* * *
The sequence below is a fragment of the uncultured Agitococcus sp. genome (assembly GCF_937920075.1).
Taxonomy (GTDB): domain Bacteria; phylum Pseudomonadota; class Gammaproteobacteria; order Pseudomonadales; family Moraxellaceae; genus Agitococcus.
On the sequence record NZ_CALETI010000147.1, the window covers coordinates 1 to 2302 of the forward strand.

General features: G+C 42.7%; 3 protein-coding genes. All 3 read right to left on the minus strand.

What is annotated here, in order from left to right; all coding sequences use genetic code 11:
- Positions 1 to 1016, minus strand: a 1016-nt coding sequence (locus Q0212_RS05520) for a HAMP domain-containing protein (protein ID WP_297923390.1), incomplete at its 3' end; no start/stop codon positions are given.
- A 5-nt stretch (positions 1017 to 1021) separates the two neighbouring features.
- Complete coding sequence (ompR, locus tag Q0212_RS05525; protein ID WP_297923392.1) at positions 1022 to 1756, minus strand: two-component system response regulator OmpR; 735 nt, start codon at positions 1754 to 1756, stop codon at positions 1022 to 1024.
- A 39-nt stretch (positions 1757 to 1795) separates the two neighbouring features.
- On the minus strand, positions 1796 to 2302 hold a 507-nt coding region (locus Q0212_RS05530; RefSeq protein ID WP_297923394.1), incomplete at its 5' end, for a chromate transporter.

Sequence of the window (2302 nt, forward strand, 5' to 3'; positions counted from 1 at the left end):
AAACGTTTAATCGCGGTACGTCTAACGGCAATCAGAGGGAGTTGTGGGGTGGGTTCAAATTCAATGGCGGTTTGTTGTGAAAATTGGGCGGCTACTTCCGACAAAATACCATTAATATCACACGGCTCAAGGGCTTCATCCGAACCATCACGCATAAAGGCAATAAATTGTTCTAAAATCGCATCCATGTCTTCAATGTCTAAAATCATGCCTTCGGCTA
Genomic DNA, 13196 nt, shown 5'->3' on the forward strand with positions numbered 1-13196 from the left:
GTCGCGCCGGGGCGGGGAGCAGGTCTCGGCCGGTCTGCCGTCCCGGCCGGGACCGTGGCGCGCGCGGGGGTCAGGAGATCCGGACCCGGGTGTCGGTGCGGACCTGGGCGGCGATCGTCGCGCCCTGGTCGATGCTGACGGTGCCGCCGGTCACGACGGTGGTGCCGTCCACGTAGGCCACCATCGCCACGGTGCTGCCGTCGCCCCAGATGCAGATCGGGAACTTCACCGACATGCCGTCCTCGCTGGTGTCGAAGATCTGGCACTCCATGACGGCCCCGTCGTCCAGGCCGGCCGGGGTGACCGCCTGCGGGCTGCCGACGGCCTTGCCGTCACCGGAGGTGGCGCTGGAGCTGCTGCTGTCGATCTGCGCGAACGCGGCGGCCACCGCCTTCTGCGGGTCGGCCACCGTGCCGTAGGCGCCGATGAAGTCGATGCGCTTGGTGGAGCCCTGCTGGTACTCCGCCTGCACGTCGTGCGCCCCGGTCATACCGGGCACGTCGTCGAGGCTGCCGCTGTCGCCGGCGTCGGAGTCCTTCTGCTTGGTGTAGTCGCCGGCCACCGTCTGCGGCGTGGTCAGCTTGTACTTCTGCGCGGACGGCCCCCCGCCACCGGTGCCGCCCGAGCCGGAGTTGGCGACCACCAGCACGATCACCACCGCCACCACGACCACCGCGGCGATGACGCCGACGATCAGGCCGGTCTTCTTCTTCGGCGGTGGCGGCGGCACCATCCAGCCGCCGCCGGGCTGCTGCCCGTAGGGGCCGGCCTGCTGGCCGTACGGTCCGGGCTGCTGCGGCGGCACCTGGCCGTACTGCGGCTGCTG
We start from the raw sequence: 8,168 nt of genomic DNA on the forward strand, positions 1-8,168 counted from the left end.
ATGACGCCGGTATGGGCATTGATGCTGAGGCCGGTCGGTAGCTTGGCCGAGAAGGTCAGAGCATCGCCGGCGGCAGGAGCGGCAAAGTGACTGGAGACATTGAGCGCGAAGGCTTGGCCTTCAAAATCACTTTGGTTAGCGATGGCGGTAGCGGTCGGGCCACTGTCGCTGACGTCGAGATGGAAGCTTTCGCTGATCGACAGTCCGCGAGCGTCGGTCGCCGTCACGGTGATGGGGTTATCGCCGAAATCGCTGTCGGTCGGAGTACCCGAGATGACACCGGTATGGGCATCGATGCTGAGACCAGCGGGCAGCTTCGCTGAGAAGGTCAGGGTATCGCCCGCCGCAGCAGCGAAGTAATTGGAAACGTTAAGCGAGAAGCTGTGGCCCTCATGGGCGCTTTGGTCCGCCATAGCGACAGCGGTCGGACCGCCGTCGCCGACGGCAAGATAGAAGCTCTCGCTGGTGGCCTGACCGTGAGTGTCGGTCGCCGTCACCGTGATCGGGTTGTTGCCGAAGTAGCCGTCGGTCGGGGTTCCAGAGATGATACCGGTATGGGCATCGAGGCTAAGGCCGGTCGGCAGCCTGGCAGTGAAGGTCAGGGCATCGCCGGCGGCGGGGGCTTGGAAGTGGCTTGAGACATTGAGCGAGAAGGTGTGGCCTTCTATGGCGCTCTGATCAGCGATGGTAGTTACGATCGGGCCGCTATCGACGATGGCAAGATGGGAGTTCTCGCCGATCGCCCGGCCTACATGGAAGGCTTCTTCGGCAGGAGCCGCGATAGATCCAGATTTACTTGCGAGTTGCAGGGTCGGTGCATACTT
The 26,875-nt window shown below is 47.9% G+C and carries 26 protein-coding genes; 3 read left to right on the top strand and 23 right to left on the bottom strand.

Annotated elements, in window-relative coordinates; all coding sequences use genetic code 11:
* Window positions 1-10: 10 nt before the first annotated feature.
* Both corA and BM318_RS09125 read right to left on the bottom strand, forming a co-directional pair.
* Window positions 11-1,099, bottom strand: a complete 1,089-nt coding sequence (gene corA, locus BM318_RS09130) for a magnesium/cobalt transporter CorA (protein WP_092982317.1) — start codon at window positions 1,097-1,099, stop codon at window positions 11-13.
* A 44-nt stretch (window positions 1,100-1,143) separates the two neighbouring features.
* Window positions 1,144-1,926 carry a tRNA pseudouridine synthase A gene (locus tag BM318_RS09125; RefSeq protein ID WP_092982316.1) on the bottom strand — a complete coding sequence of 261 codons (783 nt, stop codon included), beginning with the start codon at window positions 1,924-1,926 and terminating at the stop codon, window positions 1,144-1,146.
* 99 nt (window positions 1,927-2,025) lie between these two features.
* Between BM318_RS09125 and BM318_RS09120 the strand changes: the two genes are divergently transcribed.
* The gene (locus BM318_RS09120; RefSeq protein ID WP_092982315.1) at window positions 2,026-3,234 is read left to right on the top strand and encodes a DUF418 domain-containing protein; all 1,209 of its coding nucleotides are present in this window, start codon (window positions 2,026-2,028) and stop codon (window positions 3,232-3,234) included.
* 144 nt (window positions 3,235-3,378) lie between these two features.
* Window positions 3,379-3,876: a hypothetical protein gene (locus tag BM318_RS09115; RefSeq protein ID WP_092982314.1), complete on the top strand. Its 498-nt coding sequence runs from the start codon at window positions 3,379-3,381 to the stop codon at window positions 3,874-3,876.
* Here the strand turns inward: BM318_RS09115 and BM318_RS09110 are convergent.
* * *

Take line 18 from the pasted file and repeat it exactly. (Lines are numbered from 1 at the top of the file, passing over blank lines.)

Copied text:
Annotated elements, in window-relative coordinates; all coding sequences use genetic code 11: